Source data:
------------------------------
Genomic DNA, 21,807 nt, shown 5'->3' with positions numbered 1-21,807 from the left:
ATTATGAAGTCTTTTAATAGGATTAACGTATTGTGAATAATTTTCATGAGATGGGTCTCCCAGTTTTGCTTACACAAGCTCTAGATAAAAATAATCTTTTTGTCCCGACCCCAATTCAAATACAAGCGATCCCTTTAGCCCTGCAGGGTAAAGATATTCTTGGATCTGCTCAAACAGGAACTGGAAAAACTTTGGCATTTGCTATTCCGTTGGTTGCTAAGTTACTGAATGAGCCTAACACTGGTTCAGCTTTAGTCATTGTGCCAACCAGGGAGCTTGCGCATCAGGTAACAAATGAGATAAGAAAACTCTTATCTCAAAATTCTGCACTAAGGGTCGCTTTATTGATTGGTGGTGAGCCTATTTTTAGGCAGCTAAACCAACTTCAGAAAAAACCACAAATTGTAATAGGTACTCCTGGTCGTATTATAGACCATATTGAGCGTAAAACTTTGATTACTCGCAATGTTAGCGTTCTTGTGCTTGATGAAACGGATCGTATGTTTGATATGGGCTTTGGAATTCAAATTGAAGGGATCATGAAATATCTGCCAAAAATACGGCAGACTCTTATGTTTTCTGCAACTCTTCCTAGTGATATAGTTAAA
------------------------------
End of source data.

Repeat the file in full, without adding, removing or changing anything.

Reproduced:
Genomic DNA, 21,807 nt, shown 5'->3' with positions numbered 1-21,807 from the left:
ATTATGAAGTCTTTTAATAGGATTAACGTATTGTGAATAATTTTCATGAGATGGGTCTCCCAGTTTTGCTTACACAAGCTCTAGATAAAAATAATCTTTTTGTCCCGACCCCAATTCAAATACAAGCGATCCCTTTAGCCCTGCAGGGTAAAGATATTCTTGGATCTGCTCAAACAGGAACTGGAAAAACTTTGGCATTTGCTATTCCGTTGGTTGCTAAGTTACTGAATGAGCCTAACACTGGTTCAGCTTTAGTCATTGTGCCAACCAGGGAGCTTGCGCATCAGGTAACAAATGAGATAAGAAAACTCTTATCTCAAAATTCTGCACTAAGGGTCGCTTTATTGATTGGTGGTGAGCCTATTTTTAGGCAGCTAAACCAACTTCAGAAAAAACCACAAATTGTAATAGGTACTCCTGGTCGTATTATAGACCATATTGAGCGTAAAACTTTGATTACTCGCAATGTTAGCGTTCTTGTGCTTGATGAAACGGATCGTATGTTTGATATGGGCTTTGGAATTCAAATTGAAGGGATCATGAAATATCTGCCAAAAATACGGCAGACTCTTATGTTTTCTGCAACTCTTCCTAGTGATATAGTTAAA